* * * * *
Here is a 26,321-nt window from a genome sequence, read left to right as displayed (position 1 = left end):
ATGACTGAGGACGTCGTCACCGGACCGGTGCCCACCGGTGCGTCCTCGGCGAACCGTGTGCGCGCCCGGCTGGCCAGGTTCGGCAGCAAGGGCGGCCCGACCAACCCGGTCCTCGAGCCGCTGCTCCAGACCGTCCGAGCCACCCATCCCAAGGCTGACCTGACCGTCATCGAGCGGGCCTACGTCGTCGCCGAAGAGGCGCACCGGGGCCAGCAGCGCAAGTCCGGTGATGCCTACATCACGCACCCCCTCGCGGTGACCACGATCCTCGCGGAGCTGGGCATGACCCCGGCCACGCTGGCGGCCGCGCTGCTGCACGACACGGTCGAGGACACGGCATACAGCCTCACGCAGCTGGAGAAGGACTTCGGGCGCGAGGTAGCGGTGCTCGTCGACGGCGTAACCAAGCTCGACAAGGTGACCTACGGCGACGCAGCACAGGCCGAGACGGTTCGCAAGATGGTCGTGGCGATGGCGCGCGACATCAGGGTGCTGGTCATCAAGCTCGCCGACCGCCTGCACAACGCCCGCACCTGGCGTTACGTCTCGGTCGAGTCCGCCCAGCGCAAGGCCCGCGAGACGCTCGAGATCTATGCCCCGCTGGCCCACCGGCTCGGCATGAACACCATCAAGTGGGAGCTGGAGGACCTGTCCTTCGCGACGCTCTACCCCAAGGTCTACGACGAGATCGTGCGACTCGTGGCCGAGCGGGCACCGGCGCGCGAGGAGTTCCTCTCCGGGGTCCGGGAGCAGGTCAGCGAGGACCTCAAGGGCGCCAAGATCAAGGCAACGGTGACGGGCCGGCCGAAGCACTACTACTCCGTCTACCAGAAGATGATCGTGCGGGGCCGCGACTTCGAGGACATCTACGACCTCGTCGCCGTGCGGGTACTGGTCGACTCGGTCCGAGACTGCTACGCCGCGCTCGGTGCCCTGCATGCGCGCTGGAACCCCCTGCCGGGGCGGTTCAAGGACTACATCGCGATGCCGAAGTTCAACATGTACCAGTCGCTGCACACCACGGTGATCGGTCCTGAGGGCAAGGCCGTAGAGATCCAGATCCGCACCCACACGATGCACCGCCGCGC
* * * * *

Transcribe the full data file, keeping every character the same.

Here is a 26,321-nt window from a genome sequence, read left to right as displayed (position 1 = left end):
ATGACTGAGGACGTCGTCACCGGACCGGTGCCCACCGGTGCGTCCTCGGCGAACCGTGTGCGCGCCCGGCTGGCCAGGTTCGGCAGCAAGGGCGGCCCGACCAACCCGGTCCTCGAGCCGCTGCTCCAGACCGTCCGAGCCACCCATCCCAAGGCTGACCTGACCGTCATCGAGCGGGCCTACGTCGTCGCCGAAGAGGCGCACCGGGGCCAGCAGCGCAAGTCCGGTGATGCCTACATCACGCACCCCCTCGCGGTGACCACGATCCTCGCGGAGCTGGGCATGACCCCGGCCACGCTGGCGGCCGCGCTGCTGCACGACACGGTCGAGGACACGGCATACAGCCTCACGCAGCTGGAGAAGGACTTCGGGCGCGAGGTAGCGGTGCTCGTCGACGGCGTAACCAAGCTCGACAAGGTGACCTACGGCGACGCAGCACAGGCCGAGACGGTTCGCAAGATGGTCGTGGCGATGGCGCGCGACATCAGGGTGCTGGTCATCAAGCTCGCCGACCGCCTGCACAACGCCCGCACCTGGCGTTACGTCTCGGTCGAGTCCGCCCAGCGCAAGGCCCGCGAGACGCTCGAGATCTATGCCCCGCTGGCCCACCGGCTCGGCATGAACACCATCAAGTGGGAGCTGGAGGACCTGTCCTTCGCGACGCTCTACCCCAAGGTCTACGACGAGATCGTGCGACTCGTGGCCGAGCGGGCACCGGCGCGCGAGGAGTTCCTCTCCGGGGTCCGGGAGCAGGTCAGCGAGGACCTCAAGGGCGCCAAGATCAAGGCAACGGTGACGGGCCGGCCGAAGCACTACTACTCCGTCTACCAGAAGATGATCGTGCGGGGCCGCGACTTCGAGGACATCTACGACCTCGTCGCCGTGCGGGTACTGGTCGACTCGGTCCGAGACTGCTACGCCGCGCTCGGTGCCCTGCATGCGCGCTGGAACCCCCTGCCGGGGCGGTTCAAGGACTACATCGCGATGCCGAAGTTCAACATGTACCAGTCGCTGCACACCACGGTGATCGGTCCTGAGGGCAAGGCCGTAGAGATCCAGATCCGCACCCACACGATGCACCGCCGCGC